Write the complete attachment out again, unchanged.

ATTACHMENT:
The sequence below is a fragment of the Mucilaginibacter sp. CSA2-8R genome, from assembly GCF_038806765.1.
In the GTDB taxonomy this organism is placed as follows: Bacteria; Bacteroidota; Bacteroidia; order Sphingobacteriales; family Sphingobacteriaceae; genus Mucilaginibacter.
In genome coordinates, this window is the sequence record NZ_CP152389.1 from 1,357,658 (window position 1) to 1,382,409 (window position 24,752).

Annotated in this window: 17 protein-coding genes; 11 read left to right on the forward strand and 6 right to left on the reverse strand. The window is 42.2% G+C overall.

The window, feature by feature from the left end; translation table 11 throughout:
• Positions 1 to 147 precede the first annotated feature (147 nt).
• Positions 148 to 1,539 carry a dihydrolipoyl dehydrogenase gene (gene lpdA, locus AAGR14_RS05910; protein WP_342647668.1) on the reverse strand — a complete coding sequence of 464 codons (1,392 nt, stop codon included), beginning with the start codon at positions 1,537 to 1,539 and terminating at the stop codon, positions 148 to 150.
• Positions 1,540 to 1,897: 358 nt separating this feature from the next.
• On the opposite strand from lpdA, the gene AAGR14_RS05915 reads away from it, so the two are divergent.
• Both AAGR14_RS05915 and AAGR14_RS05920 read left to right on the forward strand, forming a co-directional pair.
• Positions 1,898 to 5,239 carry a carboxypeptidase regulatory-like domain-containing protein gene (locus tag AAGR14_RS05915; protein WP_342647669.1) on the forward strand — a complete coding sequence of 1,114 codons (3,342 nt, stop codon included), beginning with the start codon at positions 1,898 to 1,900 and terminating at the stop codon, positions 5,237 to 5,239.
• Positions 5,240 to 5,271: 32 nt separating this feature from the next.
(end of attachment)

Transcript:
The sequence below is a fragment of the Mucilaginibacter sp. CSA2-8R genome, from assembly GCF_038806765.1.
In the GTDB taxonomy this organism is placed as follows: Bacteria; Bacteroidota; Bacteroidia; order Sphingobacteriales; family Sphingobacteriaceae; genus Mucilaginibacter.
In genome coordinates, this window is the sequence record NZ_CP152389.1 from 1,357,658 (window position 1) to 1,382,409 (window position 24,752).

Annotated in this window: 17 protein-coding genes; 11 read left to right on the forward strand and 6 right to left on the reverse strand. The window is 42.2% G+C overall.

The window, feature by feature from the left end; translation table 11 throughout:
• Positions 1 to 147 precede the first annotated feature (147 nt).
• Positions 148 to 1,539 carry a dihydrolipoyl dehydrogenase gene (gene lpdA, locus AAGR14_RS05910; protein WP_342647668.1) on the reverse strand — a complete coding sequence of 464 codons (1,392 nt, stop codon included), beginning with the start codon at positions 1,537 to 1,539 and terminating at the stop codon, positions 148 to 150.
• Positions 1,540 to 1,897: 358 nt separating this feature from the next.
• On the opposite strand from lpdA, the gene AAGR14_RS05915 reads away from it, so the two are divergent.
• Both AAGR14_RS05915 and AAGR14_RS05920 read left to right on the forward strand, forming a co-directional pair.
• Positions 1,898 to 5,239 carry a carboxypeptidase regulatory-like domain-containing protein gene (locus tag AAGR14_RS05915; protein WP_342647669.1) on the forward strand — a complete coding sequence of 1,114 codons (3,342 nt, stop codon included), beginning with the start codon at positions 1,898 to 1,900 and terminating at the stop codon, positions 5,237 to 5,239.
• Positions 5,240 to 5,271: 32 nt separating this feature from the next.